remain closed as a result of the drought.

 The Global Forecast System (GFS) predicts continued moderate to heavy rains across western and
central Kenya, eastern and northern Uganda and western Ethiopia, in June. 7 The East African coastal
strip and southern parts of northern Somalia are also likely to receive moderate rains during this
period. Light or no rains are forecast for much of the areas of concern in the key pastoral areas over
Somalia and Kenya. Flash floods have already been reported in some pocket areas of Ethiopia and
there are fears of more landslides around Mt. Elgon area of Uganda as a result of heavy rains in the
area. The rains are expected to subside, especially in Somalia and parts of the Somali region of
Ethiopia, as the Inter-Tropical Convergence Zone (ITCZ) is established in the northern sector. This
raises concerns over the prospects of crop failure or reduced crop yields from the first planting season
III. Country Situation Overview

 Burundi

Despite the slow onset of the rains and some localized deficits during the previous months, the overall
rainfall performance across Burundi was near-normal. The sufficient rainfall witnessed in March 2011
enabled the full establishment of season 2011B. According to the Geographic Institute of Burundi
(IGEBU) and as confirmed by FEWSNET, Burundi is expected to have normal to above-normal
rainfall up to July, pointing to normal yield prospects in most areas. Food security conditions in the
cropping areas have already started to improve due to increased access to food, associated with the
early harvests in mid-March. Slightly lower prices have afforded greater access to the market and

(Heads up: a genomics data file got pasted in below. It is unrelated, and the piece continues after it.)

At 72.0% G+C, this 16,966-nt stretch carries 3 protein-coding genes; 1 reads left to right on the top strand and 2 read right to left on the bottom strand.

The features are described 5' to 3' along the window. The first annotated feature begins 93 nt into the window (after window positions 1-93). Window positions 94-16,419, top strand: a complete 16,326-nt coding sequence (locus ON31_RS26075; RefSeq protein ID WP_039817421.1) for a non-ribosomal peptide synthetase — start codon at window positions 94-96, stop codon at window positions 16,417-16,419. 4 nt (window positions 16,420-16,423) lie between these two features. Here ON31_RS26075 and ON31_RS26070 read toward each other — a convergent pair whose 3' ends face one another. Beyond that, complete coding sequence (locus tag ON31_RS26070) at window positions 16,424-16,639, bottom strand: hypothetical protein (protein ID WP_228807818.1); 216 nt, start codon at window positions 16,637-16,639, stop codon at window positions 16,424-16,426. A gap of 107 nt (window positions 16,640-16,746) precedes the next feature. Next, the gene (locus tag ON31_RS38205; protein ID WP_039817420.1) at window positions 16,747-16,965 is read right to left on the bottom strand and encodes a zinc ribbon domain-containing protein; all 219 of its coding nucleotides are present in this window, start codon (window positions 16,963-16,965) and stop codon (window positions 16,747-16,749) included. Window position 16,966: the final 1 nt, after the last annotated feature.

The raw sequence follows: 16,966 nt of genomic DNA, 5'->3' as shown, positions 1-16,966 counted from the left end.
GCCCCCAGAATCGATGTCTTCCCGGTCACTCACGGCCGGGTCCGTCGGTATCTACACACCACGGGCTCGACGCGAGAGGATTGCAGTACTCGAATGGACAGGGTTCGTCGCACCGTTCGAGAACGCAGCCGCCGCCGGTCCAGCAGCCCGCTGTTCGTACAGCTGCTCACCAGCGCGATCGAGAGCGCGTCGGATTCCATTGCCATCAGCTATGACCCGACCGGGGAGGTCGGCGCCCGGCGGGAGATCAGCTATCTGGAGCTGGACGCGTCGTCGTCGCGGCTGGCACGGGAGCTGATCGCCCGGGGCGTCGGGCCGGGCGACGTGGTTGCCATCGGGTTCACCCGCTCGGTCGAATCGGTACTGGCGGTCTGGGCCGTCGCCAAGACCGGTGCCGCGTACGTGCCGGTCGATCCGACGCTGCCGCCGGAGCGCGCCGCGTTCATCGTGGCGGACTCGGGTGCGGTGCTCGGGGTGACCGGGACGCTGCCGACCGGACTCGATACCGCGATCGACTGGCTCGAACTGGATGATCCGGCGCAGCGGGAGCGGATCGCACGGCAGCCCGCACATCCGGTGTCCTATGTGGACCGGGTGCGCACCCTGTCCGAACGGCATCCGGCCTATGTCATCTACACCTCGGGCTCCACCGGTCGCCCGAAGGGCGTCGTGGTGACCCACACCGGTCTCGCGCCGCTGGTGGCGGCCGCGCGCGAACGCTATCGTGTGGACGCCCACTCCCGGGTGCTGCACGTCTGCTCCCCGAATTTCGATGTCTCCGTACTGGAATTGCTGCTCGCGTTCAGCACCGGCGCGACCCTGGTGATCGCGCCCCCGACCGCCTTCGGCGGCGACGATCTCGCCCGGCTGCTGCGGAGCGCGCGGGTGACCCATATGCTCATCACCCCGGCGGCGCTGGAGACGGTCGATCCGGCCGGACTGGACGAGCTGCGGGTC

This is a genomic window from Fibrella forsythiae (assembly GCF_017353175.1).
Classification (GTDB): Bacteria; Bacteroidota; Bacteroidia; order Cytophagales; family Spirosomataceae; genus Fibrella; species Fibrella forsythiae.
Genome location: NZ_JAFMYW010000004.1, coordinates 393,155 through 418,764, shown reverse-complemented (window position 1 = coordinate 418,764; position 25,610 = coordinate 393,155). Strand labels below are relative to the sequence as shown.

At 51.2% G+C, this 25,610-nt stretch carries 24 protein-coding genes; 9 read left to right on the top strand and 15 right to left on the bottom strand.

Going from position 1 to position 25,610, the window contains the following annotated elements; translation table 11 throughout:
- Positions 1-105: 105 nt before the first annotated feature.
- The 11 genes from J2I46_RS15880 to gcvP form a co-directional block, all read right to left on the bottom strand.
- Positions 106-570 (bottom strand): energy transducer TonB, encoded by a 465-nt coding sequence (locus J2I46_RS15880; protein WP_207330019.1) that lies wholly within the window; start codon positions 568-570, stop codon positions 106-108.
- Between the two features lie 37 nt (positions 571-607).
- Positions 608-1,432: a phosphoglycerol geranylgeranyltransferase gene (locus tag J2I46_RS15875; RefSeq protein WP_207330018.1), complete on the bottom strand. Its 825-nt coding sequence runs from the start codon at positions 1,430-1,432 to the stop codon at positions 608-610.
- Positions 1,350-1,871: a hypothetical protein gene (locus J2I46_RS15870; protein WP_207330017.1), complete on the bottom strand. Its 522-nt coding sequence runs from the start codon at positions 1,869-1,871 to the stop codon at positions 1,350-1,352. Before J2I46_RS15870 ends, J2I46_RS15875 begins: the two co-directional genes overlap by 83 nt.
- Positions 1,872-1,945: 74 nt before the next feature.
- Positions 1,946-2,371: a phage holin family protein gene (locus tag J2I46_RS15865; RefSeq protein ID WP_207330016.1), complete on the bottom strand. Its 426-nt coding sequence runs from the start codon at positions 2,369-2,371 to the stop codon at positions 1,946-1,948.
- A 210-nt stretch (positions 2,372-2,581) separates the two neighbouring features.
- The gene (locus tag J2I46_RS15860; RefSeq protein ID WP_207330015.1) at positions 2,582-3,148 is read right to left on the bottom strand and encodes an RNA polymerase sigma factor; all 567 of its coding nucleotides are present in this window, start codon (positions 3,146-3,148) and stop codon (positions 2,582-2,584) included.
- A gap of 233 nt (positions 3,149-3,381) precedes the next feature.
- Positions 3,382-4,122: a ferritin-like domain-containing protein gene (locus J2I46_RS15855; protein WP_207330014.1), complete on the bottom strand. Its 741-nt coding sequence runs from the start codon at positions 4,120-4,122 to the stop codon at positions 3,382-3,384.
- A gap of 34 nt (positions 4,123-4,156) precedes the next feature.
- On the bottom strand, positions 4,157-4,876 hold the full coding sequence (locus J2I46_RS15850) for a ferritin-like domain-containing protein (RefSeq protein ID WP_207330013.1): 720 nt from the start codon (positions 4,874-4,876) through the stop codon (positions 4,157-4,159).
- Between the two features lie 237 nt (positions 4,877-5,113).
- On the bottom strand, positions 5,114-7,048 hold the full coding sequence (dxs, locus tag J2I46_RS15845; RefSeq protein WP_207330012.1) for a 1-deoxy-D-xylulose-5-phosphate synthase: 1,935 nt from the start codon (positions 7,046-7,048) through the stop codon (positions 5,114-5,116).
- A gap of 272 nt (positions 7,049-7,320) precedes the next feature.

some staple food prices have decreased by four percent between January and April, though they
remain 27 percent higher than the five-year average.8

8 USAID/FEWSNET, “Burundi Special Report “, May 9 2011

9 Burundi Food Security Monitoring Early Warning System SAP/SSA, Bulletin n°101/March 2011, Avril 2011

10 USAID/FEWSNET, “DJIBOUTI, Food Security Outlook Update”, May 2011

 Concern however persists in the eastern part of the country, where rainfall distribution in some
cropping areas (Kirundo and Cankuzo) has been erratic. Food security conditions in Cankuzo are
currently Stressed (IPC Phase 3) for approximately 12,500 to 15,000 poor households. In addition, the
severe Cassava Mosaic disease and Banana Bacterial Wilt outbreaks have increased the risk of food
insecurity in the area. Banana is the main cash crop during the lean season. A joint government and
I/NGO commission will conduct an extensive study on the prevalence of the disease in June 2011.9

On response in Burundi, WFP is currently distributing food to beneficiaries in affected areas mainly
through general distributions, school canteens, Food for Work, Food for vulnerable groups in
institutions, supplementary feeding for malnourished pregnant and lactating women and under 5-year
children, Food for Refugees and Repatriated people. A monthly average of 270,000 people are
assisted. A cumulative deficit of 3 125 tons for all foods is predicted between July and December
2011, equivalent to around 3.25 million USD.

FAO’s emergency assistance programme for season 2011B has enabled 62 650 households to access
seeds through seed fairs and the provision of agricultural tools and vegetable seeds. Complementing
the support provided by FAO, GTZ assisted 4219 households, while FH (Food for the Hungry)
supported 6000 vulnerable households with the establishment of season 2011B. To avoid distributed
seeds being consumed or sold, 10 440 most vulnerable farmers in Kirundo benefited from a WFP food